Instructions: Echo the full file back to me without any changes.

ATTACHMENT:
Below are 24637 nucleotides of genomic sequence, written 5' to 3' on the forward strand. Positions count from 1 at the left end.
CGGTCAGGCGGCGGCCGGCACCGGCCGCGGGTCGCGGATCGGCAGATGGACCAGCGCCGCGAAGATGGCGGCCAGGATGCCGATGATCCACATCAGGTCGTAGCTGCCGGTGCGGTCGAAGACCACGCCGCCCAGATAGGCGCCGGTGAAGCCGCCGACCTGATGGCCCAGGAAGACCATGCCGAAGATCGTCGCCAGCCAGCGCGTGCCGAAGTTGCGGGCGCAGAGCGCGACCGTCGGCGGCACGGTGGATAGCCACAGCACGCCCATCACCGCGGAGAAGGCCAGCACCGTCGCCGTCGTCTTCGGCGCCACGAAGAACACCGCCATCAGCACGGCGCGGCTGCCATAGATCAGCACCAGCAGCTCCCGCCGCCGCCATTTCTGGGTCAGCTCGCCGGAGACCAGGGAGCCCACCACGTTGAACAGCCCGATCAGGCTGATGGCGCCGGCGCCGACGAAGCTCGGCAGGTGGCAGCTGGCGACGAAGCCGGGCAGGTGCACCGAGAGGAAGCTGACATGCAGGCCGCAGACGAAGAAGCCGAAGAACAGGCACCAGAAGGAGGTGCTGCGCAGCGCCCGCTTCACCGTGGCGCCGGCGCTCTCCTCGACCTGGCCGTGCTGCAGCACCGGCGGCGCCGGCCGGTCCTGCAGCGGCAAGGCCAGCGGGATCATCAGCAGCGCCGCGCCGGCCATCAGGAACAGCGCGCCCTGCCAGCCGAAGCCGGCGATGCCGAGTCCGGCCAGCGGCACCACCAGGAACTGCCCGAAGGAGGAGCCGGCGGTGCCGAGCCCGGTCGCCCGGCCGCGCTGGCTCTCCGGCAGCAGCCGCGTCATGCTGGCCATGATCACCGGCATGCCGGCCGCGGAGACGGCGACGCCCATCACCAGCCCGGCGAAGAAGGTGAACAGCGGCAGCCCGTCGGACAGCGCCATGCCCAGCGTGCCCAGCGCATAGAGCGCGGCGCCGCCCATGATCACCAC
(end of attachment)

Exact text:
Below are 24637 nucleotides of genomic sequence, written 5' to 3' on the forward strand. Positions count from 1 at the left end.
CGGTCAGGCGGCGGCCGGCACCGGCCGCGGGTCGCGGATCGGCAGATGGACCAGCGCCGCGAAGATGGCGGCCAGGATGCCGATGATCCACATCAGGTCGTAGCTGCCGGTGCGGTCGAAGACCACGCCGCCCAGATAGGCGCCGGTGAAGCCGCCGACCTGATGGCCCAGGAAGACCATGCCGAAGATCGTCGCCAGCCAGCGCGTGCCGAAGTTGCGGGCGCAGAGCGCGACCGTCGGCGGCACGGTGGATAGCCACAGCACGCCCATCACCGCGGAGAAGGCCAGCACCGTCGCCGTCGTCTTCGGCGCCACGAAGAACACCGCCATCAGCACGGCGCGGCTGCCATAGATCAGCACCAGCAGCTCCCGCCGCCGCCATTTCTGGGTCAGCTCGCCGGAGACCAGGGAGCCCACCACGTTGAACAGCCCGATCAGGCTGATGGCGCCGGCGCCGACGAAGCTCGGCAGGTGGCAGCTGGCGACGAAGCCGGGCAGGTGCACCGAGAGGAAGCTGACATGCAGGCCGCAGACGAAGAAGCCGAAGAACAGGCACCAGAAGGAGGTGCTGCGCAGCGCCCGCTTCACCGTGGCGCCGGCGCTCTCCTCGACCTGGCCGTGCTGCAGCACCGGCGGCGCCGGCCGGTCCTGCAGCGGCAAGGCCAGCGGGATCATCAGCAGCGCCGCGCCGGCCATCAGGAACAGCGCGCCCTGCCAGCCGAAGCCGGCGATGCCGAGTCCGGCCAGCGGCACCACCAGGAACTGCCCGAAGGAGGAGCCGGCGGTGCCGAGCCCGGTCGCCCGGCCGCGCTGGCTCTCCGGCAGCAGCCGCGTCATGCTGGCCATGATCACCGGCATGCCGGCCGCGGAGACGGCGACGCCCATCACCAGCCCGGCGAAGAAGGTGAACAGCGGCAGCCCGTCGGACAGCGCCATGCCCAGCGTGCCCAGCGCATAGAGCGCGGCGCCGCCCATGATCACCAC